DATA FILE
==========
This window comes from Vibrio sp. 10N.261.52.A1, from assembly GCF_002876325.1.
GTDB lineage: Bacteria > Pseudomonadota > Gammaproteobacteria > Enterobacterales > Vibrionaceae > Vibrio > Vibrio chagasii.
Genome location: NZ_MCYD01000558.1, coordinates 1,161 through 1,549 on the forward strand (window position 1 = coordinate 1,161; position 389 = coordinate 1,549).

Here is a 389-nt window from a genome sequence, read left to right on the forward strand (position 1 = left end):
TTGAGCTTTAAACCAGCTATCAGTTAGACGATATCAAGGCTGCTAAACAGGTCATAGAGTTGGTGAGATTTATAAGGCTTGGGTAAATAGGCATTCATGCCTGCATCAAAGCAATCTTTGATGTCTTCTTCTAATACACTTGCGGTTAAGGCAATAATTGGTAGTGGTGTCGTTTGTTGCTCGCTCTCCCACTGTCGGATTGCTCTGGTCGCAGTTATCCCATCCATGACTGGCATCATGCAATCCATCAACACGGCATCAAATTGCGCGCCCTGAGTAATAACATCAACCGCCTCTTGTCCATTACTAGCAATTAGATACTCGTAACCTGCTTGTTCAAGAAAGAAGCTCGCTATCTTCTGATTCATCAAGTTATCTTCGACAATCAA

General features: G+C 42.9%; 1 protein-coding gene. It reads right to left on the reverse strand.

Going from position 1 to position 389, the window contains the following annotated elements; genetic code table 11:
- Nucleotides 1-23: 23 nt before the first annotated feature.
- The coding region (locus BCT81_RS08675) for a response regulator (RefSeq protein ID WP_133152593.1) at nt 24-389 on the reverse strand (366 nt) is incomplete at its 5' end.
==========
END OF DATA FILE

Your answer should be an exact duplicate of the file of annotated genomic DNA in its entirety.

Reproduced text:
This window comes from Vibrio sp. 10N.261.52.A1, from assembly GCF_002876325.1.
GTDB lineage: Bacteria > Pseudomonadota > Gammaproteobacteria > Enterobacterales > Vibrionaceae > Vibrio > Vibrio chagasii.
Genome location: NZ_MCYD01000558.1, coordinates 1,161 through 1,549 on the forward strand (window position 1 = coordinate 1,161; position 389 = coordinate 1,549).

Here is a 389-nt window from a genome sequence, read left to right on the forward strand (position 1 = left end):
TTGAGCTTTAAACCAGCTATCAGTTAGACGATATCAAGGCTGCTAAACAGGTCATAGAGTTGGTGAGATTTATAAGGCTTGGGTAAATAGGCATTCATGCCTGCATCAAAGCAATCTTTGATGTCTTCTTCTAATACACTTGCGGTTAAGGCAATAATTGGTAGTGGTGTCGTTTGTTGCTCGCTCTCCCACTGTCGGATTGCTCTGGTCGCAGTTATCCCATCCATGACTGGCATCATGCAATCCATCAACACGGCATCAAATTGCGCGCCCTGAGTAATAACATCAACCGCCTCTTGTCCATTACTAGCAATTAGATACTCGTAACCTGCTTGTTCAAGAAAGAAGCTCGCTATCTTCTGATTCATCAAGTTATCTTCGACAATCAA

General features: G+C 42.9%; 1 protein-coding gene. It reads right to left on the reverse strand.

Going from position 1 to position 389, the window contains the following annotated elements; genetic code table 11:
- Nucleotides 1-23: 23 nt before the first annotated feature.
- The coding region (locus BCT81_RS08675) for a response regulator (RefSeq protein ID WP_133152593.1) at nt 24-389 on the reverse strand (366 nt) is incomplete at its 5' end.